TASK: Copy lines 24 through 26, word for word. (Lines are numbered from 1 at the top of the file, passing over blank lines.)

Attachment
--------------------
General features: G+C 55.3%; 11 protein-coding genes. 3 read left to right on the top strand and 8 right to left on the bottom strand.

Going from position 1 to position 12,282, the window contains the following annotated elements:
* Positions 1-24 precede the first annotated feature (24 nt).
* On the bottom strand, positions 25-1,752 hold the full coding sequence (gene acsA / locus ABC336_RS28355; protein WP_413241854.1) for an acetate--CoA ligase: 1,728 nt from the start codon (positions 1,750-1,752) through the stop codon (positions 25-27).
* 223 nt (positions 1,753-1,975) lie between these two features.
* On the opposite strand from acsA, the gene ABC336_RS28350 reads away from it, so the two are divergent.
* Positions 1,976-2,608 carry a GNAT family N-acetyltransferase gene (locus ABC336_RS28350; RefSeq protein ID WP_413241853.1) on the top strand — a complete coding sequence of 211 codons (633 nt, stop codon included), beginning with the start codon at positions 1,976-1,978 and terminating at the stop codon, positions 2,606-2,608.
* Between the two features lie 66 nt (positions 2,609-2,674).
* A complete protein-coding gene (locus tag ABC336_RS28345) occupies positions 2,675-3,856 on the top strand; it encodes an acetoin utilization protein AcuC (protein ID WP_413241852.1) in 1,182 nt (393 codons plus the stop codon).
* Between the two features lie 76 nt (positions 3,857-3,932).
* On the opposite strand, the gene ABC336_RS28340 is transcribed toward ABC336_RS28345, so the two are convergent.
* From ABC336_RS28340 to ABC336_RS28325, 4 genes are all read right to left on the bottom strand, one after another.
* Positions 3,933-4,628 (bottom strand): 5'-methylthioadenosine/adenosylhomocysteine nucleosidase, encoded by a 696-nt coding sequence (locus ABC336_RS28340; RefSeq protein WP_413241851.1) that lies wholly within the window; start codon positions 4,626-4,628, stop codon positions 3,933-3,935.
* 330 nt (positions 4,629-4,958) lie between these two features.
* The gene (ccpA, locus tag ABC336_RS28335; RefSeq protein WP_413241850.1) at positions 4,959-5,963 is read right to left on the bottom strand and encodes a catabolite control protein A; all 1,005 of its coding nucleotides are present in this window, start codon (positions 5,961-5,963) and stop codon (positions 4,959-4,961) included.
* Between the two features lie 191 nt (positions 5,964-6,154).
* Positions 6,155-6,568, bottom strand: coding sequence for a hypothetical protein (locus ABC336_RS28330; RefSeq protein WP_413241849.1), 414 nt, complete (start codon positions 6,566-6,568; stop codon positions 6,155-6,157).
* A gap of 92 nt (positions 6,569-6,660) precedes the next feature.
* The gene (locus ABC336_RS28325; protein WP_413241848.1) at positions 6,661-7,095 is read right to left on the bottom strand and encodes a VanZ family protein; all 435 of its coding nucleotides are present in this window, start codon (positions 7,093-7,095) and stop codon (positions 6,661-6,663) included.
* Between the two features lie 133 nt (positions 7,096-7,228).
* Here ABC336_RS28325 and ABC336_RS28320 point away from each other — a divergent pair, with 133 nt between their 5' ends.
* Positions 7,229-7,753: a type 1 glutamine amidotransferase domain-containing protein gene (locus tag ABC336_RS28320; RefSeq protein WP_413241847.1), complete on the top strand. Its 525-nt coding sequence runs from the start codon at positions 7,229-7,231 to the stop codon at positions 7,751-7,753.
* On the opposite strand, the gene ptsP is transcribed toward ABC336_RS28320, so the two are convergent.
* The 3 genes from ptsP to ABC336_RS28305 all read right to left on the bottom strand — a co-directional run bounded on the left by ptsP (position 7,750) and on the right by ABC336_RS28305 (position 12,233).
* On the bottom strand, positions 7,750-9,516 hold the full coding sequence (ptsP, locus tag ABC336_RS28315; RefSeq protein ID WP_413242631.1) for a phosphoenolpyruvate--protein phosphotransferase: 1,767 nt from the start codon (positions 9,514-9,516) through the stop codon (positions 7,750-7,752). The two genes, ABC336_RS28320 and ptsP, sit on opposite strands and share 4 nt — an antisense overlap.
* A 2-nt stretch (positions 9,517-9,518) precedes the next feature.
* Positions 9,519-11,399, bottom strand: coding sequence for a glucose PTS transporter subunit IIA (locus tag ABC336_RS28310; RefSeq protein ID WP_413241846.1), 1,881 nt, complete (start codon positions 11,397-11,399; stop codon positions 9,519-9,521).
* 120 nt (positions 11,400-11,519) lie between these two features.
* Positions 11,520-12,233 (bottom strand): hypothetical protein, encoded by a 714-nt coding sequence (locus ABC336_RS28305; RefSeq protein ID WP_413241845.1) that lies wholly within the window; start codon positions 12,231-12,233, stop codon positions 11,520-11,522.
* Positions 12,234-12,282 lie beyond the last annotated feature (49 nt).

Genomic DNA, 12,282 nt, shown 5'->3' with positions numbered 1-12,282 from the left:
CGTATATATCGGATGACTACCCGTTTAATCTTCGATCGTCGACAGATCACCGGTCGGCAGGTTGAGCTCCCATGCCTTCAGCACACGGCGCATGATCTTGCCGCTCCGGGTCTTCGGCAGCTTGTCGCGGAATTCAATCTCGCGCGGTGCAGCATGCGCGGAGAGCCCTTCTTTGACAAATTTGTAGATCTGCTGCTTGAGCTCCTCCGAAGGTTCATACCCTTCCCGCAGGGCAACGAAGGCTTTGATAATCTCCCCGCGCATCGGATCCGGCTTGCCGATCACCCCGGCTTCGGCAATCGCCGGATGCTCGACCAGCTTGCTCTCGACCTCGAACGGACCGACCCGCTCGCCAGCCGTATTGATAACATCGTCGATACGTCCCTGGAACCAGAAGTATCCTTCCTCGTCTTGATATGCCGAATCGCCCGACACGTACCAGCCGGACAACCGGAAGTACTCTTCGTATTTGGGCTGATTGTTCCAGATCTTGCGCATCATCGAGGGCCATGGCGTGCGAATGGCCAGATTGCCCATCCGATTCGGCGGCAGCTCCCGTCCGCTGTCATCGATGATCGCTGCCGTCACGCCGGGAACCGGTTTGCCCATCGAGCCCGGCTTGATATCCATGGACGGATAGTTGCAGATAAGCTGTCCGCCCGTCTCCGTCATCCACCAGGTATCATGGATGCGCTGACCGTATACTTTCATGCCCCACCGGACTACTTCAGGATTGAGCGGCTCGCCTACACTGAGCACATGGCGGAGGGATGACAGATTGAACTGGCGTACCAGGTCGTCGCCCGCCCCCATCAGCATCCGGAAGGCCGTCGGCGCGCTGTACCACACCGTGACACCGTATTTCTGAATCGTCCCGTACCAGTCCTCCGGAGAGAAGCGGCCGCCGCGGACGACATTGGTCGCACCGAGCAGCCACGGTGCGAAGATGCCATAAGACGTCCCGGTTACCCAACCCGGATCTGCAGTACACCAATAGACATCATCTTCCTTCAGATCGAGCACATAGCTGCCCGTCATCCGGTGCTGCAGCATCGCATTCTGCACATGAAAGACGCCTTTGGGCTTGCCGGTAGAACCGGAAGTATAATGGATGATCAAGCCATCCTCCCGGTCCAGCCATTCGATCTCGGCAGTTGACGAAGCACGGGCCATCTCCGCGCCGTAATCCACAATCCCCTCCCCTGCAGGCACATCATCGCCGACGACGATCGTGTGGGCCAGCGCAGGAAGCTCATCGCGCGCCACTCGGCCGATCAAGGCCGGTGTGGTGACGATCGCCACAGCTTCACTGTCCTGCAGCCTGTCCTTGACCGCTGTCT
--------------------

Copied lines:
* The 3 genes from ptsP to ABC336_RS28305 all read right to left on the bottom strand — a co-directional run bounded on the left by ptsP (position 7,750) and on the right by ABC336_RS28305 (position 12,233).
* On the bottom strand, positions 7,750-9,516 hold the full coding sequence (ptsP, locus tag ABC336_RS28315; RefSeq protein ID WP_413242631.1) for a phosphoenolpyruvate--protein phosphotransferase: 1,767 nt from the start codon (positions 9,514-9,516) through the stop codon (positions 7,750-7,752). The two genes, ABC336_RS28320 and ptsP, sit on opposite strands and share 4 nt — an antisense overlap.
* A 2-nt stretch (positions 9,517-9,518) precedes the next feature.